fp February 2011
Inside Out & Back Again
from the book...
For all the ten years of her life, Ha has only known Saigon: the thrills of its markets, the joy of its traditions, the warmth of her friends close by . . . and the beauty of her very own papaya tree.
But now the Vietnam War has reached her home. Ha and her family are forced to flee as Saigon falls, and they board a ship headed toward hope. In America, Ha discovers the foreign world of Alabama: the coldness of its strangers, the dullness of its food, the strange shape of its landscape . . . and the strength of her very own family.
This is the moving story of one girl's year of change, dreams, grief, and healing as she journeys from one country to another, one life to the next.
If you have read this verse novel and would like to add your review or comments below please send to YARR-A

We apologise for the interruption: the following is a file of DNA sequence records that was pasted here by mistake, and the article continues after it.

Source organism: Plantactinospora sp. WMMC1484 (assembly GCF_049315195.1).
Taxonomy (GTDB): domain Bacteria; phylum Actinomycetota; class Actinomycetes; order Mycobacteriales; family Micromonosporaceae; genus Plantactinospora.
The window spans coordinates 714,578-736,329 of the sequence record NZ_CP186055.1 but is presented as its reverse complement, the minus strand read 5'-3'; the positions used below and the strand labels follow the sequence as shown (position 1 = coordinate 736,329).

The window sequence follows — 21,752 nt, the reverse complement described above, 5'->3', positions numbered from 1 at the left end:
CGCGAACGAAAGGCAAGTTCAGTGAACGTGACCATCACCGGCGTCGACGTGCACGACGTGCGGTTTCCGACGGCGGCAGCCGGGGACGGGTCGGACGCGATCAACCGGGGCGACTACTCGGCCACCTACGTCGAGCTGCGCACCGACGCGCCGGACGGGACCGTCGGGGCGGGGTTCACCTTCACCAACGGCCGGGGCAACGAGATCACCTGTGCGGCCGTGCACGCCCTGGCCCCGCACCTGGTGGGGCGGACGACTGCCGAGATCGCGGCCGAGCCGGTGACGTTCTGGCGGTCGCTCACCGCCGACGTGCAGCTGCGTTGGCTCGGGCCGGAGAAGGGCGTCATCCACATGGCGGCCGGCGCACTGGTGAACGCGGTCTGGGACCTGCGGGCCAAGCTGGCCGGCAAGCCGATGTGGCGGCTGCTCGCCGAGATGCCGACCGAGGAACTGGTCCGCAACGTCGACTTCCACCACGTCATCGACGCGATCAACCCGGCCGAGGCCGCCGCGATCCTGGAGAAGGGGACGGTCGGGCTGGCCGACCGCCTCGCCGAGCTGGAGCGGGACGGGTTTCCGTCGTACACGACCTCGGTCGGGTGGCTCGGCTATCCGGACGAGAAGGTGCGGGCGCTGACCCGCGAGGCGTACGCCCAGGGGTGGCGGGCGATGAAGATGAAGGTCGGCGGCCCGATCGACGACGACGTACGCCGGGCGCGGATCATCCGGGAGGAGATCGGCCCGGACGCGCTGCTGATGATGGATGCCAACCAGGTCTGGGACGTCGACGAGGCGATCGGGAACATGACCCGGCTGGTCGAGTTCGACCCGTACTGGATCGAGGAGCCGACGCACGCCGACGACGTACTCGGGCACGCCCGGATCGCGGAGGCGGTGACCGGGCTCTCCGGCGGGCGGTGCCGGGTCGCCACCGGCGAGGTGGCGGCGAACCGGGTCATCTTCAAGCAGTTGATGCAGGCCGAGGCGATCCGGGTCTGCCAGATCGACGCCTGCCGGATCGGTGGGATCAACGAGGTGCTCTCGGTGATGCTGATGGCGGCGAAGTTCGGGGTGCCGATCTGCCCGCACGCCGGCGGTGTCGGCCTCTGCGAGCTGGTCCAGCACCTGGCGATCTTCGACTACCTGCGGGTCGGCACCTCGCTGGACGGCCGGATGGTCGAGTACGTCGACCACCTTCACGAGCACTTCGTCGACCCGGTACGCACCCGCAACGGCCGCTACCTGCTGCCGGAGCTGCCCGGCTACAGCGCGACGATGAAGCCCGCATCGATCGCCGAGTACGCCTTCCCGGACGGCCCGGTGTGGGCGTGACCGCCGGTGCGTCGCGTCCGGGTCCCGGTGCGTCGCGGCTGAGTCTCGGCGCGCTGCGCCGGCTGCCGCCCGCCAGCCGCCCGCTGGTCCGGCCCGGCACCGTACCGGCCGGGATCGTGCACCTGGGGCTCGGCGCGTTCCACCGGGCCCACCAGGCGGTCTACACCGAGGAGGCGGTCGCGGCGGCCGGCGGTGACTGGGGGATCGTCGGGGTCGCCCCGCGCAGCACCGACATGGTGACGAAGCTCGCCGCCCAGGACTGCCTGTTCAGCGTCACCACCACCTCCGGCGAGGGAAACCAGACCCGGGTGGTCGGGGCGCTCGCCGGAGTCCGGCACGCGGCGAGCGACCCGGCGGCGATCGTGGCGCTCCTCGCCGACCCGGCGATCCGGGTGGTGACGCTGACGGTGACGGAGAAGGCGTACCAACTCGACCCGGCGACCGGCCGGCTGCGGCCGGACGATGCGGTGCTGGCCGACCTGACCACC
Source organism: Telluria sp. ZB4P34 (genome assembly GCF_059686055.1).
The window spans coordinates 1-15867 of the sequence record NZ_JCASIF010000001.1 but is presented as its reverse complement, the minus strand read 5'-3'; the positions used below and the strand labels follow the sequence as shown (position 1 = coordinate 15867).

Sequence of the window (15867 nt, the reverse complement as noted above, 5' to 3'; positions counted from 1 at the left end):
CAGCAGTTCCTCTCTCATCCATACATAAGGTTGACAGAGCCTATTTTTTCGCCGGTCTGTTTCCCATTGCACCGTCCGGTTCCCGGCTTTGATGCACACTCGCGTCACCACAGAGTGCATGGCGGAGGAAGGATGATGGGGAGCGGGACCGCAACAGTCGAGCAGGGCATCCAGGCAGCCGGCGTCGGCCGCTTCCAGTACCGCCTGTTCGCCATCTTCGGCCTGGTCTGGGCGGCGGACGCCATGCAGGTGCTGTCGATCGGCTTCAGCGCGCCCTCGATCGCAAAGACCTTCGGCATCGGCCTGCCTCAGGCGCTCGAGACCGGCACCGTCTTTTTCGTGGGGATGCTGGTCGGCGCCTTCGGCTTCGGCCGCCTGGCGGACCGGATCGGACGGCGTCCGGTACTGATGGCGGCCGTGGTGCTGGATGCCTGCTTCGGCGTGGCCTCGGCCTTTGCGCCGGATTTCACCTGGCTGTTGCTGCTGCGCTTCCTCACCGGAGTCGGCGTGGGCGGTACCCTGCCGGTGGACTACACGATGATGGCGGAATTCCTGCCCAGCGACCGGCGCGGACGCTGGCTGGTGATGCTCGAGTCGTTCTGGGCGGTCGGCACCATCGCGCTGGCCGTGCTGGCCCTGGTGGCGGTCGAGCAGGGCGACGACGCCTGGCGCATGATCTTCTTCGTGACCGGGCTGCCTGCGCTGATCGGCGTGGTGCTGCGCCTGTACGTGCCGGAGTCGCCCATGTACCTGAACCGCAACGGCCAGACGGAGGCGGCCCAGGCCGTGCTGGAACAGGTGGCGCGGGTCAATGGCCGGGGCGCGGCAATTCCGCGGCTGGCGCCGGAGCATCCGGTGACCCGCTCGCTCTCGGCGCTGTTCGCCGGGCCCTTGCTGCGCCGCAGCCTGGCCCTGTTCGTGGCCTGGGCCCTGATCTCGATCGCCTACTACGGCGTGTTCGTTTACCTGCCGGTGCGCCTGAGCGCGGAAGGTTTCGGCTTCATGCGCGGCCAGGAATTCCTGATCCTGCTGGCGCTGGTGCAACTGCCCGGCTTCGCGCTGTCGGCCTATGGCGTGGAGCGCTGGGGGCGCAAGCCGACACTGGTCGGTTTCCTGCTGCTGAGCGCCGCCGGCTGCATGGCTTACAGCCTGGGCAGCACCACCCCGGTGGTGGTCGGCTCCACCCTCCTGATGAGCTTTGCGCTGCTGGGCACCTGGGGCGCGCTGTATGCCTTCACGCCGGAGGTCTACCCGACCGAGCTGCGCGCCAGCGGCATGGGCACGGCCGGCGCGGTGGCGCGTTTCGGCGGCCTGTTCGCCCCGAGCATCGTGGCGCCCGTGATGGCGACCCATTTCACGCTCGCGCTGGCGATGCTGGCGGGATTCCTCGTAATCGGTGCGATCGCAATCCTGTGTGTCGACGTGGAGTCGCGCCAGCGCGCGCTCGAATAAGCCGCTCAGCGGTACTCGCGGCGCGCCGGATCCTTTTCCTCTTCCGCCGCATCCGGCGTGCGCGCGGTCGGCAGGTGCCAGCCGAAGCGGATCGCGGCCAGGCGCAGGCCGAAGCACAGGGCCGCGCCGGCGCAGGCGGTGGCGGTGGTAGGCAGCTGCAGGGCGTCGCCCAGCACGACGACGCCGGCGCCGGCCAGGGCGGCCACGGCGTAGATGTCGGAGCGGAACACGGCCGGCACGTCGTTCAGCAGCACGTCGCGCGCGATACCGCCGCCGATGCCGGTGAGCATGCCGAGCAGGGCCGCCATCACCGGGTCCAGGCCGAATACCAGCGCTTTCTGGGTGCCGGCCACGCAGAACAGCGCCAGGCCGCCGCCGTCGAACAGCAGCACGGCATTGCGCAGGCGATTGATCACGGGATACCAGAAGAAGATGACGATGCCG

Ha is a ten year old girl living in Saigon, Vietnam with her mother and three older brothers; her father is captured in North Vietnam. When the Vietnam War reaches her home, Ha and her family are forced to flee. They seek escape on a departing navy ship full of refugees. After weeks on board the ship they reach Guam and are then finally settled in Alabama. The family have been sponsored by a cowboy who is kind towards them. Life is hard for Ha as she has to adapt to a new life, new language, new customs, new food and being different. On top of all this, she becomes the target for the school bully.
Follow this wonderful novel, told in verse, to experience the moving tale of a young girl during a tumultuous year of change in her life. The verse format allows for a strong emotional content as does the first person telling. It also allows for a lot of coverage of Ha’s life with just enough detail. The relationships Ha shares with her brothers and mother is explored as with the difficulties in settling into a new country and establishing new friends. This is certainly a novel worthy of the awards and nominations it has received and it is great to see it published locally in Australia. Recommended for upper primary and lower secondary readers.
Stephen, Canberra, Australia